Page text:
In The Lancet: North Carolina HB2 is bigotry's counterattack on LGBT rights

Founded in 1823, The Lancet is a well-respected, peer-reviewed British medical journal. Not a hotbed of politically correct ideologues. Though if all you read were the McCrory et al federal court filing in defense of HB2, you might be granted temporary forgiveness for thinking so. When in fact, The Lancet's works stand squarely on the scientific evidence.
Yesterday, in a letter to the Lancet, UNC Medical School professor Joseph D. Tucker, MD, and UNC Professor of Public Health Policy Benjamin M Meier offered North Carolina as a clear example of bigotry's counterattack on LGBTQ rights.
It is, and they get right to the root issue:

HB2 supporters say that it will prevent men from entering women's bathrooms, but this faulty logic relies upon three misunderstandings. First, transgender individuals are far more often the victims of sexual violence,3 not the perpetrators. Second, many transgender individuals have long used bathrooms that match their gender identity without conflict and, in most cases, without notice. Third, sexual violence in public bathrooms is rare and unrelated to antidiscrimination laws, with no detected influence of transgender antidiscrimination laws on sexual assault.4

Although they dealt with the bathroom predator myth, Tucker and Meier did not address the issue of whether transgender individuals actually exist.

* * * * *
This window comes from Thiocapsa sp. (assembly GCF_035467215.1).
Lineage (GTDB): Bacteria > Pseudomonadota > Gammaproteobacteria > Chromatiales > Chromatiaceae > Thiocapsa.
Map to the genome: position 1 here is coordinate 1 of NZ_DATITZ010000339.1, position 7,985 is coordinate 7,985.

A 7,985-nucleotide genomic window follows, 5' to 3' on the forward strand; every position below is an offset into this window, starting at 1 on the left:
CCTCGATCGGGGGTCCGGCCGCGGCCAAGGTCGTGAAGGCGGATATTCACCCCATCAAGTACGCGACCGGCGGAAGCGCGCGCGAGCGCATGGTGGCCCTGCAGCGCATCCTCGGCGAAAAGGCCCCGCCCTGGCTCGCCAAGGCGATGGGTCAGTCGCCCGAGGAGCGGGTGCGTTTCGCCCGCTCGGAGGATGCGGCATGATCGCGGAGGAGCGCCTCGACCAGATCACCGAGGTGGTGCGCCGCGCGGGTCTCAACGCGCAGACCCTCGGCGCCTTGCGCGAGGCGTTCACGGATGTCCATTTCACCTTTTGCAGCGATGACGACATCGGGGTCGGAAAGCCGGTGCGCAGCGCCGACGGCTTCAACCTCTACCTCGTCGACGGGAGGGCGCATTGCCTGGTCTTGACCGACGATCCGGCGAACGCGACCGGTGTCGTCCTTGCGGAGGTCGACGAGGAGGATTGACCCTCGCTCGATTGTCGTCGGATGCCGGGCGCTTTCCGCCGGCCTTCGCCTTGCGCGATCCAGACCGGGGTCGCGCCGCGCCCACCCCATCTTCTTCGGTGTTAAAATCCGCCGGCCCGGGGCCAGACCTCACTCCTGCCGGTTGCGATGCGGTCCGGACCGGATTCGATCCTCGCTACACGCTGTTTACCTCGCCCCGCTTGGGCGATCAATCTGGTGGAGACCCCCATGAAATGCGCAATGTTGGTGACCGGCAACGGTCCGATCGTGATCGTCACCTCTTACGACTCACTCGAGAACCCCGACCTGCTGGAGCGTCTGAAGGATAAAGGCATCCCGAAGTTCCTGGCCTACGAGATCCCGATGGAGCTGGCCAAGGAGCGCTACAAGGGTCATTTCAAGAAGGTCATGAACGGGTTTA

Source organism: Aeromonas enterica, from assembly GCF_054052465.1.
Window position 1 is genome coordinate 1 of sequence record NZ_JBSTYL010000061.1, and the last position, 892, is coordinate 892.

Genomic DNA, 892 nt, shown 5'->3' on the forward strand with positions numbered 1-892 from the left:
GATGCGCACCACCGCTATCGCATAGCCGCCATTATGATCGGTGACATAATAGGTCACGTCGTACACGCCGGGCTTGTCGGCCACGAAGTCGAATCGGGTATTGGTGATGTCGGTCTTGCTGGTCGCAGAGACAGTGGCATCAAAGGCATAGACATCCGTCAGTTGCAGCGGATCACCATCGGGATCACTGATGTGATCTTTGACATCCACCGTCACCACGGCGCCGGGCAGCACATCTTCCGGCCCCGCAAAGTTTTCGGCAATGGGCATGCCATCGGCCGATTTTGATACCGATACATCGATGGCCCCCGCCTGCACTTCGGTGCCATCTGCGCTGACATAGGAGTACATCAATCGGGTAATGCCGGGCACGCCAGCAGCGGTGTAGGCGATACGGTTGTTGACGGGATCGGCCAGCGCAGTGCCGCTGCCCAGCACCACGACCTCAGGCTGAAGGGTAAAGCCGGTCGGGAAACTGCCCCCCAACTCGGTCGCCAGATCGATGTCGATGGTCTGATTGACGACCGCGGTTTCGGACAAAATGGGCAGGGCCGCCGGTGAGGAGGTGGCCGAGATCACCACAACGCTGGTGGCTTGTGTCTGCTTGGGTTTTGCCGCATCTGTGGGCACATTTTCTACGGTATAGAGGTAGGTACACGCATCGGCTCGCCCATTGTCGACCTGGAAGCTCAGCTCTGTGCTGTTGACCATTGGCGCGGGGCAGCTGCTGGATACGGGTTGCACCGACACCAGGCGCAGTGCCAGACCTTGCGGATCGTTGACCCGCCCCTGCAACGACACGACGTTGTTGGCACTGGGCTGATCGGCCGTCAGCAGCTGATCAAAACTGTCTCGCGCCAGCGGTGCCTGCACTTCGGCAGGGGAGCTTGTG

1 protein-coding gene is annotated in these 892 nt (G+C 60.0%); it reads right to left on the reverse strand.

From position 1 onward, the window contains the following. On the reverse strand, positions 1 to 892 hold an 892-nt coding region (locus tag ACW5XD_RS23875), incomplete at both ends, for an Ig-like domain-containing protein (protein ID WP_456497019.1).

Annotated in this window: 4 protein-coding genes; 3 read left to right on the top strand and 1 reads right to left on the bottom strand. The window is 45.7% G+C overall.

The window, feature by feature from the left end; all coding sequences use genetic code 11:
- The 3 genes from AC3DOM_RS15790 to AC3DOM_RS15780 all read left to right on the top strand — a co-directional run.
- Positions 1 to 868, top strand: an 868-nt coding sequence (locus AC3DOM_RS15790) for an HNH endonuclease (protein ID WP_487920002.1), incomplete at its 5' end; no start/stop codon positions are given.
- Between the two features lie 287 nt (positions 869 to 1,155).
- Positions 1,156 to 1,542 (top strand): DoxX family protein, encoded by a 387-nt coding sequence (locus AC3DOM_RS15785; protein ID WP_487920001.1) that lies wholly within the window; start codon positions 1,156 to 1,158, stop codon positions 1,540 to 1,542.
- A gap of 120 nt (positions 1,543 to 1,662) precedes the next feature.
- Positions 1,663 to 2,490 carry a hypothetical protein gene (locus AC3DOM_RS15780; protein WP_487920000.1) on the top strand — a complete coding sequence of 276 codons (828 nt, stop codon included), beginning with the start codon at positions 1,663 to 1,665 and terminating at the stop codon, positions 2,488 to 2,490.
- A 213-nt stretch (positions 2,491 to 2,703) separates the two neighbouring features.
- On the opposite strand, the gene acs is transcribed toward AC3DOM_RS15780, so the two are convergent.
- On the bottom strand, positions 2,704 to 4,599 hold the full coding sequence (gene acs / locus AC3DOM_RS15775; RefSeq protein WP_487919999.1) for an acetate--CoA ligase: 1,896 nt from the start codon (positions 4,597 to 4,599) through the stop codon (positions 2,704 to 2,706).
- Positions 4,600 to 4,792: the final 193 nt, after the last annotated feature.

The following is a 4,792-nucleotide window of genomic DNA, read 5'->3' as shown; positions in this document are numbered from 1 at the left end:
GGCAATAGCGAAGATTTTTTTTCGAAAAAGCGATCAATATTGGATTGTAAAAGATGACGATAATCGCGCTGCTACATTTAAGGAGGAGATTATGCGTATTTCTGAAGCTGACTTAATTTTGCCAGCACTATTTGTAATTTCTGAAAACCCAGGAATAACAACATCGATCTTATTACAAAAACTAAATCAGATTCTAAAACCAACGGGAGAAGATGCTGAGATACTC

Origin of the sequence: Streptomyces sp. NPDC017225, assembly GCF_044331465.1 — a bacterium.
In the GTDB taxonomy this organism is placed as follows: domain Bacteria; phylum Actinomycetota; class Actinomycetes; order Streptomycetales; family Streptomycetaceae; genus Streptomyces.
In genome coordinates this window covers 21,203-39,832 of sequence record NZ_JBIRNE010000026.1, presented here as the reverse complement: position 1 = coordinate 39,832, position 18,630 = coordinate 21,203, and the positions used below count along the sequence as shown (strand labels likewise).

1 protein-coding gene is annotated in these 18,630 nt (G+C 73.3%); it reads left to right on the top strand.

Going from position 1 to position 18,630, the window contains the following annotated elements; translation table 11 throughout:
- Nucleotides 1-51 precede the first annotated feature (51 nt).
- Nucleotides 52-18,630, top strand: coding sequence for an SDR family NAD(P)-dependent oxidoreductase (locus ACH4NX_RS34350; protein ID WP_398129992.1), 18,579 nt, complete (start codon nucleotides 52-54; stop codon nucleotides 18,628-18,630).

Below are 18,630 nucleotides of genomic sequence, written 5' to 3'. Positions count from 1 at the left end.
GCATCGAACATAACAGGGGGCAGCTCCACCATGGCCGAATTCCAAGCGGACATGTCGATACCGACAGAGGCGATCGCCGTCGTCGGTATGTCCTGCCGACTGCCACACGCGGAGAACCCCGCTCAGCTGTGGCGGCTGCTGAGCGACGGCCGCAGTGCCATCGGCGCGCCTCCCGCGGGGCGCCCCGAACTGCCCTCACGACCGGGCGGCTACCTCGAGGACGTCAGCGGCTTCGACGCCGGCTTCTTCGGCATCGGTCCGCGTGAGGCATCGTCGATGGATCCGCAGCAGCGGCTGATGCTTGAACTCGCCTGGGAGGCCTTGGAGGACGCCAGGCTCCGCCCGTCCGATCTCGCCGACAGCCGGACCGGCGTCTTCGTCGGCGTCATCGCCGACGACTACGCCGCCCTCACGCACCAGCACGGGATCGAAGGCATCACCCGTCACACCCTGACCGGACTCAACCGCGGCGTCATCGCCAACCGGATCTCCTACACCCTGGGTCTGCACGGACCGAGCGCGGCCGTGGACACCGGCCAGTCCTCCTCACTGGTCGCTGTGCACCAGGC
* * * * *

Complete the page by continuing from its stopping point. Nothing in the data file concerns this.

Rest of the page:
It isn't a scientific issue.
Although McCrory et al partnered with members of a hate group, the American College of Pediatricians, in an attempt to make an issue of it. The group's activities are documented by the Southern Poverty Law Center.
Tucker and Meier conclude that "North Carolina's bigotry bill serves as a powerful reminder of the need to ensure the rights that underlie health."
The brief filed Wednesday in "OPPOSITON" (sic) to the federal motion for a preliminary injunction barring enforcement of HB2, illustrates the lengths to which bigotry will go in an attempt to have its way with us all.

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Comments

Definitely not a scientific issue

Same-sex attraction and gender identity are not the results of confusion, they're almost exclusively genetic. Some environmental factors or diseases can screw with hormone levels, but even many of those cases can be tracked back to genetics.

And the most dangerous thing to do is go *against* that hard-wiring. Living a lie or being the subject of shaming and bullying has produced a horrific suicide rate, and that is something we can (and should) change.

Truly: Appropriate treatment is the key

The Lancet reported In a July 23 article, "Transgender people: health at the margins of society:"

Social, hormonal, and surgical transition are associated
with improvements in emotional health and wellbeing,
and are now widely viewed as effective treatments for
gender dysphoria. However, across much of the world,
gender-affirming health care is unavailable, or is difficult
to access or afford. Mental health-care services, which are
scarce in many countries, 64 can be especially hard to
access. Transgender people can remain at increased risk
of death, including death by suicide, even after
transition.